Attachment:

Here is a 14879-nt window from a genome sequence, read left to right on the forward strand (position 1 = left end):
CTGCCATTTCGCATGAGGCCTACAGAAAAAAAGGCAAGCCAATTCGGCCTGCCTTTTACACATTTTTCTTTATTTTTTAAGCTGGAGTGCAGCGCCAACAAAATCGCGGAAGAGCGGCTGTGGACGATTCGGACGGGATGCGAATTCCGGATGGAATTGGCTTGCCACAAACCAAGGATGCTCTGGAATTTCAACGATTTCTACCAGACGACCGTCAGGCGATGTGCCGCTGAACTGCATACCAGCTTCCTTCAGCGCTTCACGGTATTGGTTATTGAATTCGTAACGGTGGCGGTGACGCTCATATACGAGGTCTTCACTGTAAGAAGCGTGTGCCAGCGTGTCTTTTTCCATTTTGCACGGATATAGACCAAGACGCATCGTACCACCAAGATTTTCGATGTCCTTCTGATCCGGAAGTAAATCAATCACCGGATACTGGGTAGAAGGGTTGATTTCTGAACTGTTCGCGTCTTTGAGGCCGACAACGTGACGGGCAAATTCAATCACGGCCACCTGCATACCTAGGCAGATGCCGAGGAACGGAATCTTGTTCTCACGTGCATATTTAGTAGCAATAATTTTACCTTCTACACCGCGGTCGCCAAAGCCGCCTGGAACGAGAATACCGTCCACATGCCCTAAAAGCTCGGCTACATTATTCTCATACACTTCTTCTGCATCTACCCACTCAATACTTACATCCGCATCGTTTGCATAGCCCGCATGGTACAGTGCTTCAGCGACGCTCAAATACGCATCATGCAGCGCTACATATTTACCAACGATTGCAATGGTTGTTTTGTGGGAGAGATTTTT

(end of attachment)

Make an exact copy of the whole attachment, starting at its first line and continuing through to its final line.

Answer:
Here is a 14879-nt window from a genome sequence, read left to right on the forward strand (position 1 = left end):
CTGCCATTTCGCATGAGGCCTACAGAAAAAAAGGCAAGCCAATTCGGCCTGCCTTTTACACATTTTTCTTTATTTTTTAAGCTGGAGTGCAGCGCCAACAAAATCGCGGAAGAGCGGCTGTGGACGATTCGGACGGGATGCGAATTCCGGATGGAATTGGCTTGCCACAAACCAAGGATGCTCTGGAATTTCAACGATTTCTACCAGACGACCGTCAGGCGATGTGCCGCTGAACTGCATACCAGCTTCCTTCAGCGCTTCACGGTATTGGTTATTGAATTCGTAACGGTGGCGGTGACGCTCATATACGAGGTCTTCACTGTAAGAAGCGTGTGCCAGCGTGTCTTTTTCCATTTTGCACGGATATAGACCAAGACGCATCGTACCACCAAGATTTTCGATGTCCTTCTGATCCGGAAGTAAATCAATCACCGGATACTGGGTAGAAGGGTTGATTTCTGAACTGTTCGCGTCTTTGAGGCCGACAACGTGACGGGCAAATTCAATCACGGCCACCTGCATACCTAGGCAGATGCCGAGGAACGGAATCTTGTTCTCACGTGCATATTTAGTAGCAATAATTTTACCTTCTACACCGCGGTCGCCAAAGCCGCCTGGAACGAGAATACCGTCCACATGCCCTAAAAGCTCGGCTACATTATTCTCATACACTTCTTCTGCATCTACCCACTCAATACTTACATCCGCATCGTTTGCATAGCCCGCATGGTACAGTGCTTCAGCGACGCTCAAATACGCATCATGCAGCGCTACATATTTACCAACGATTGCAATGGTTGTTTTGTGGGAGAGATTTTT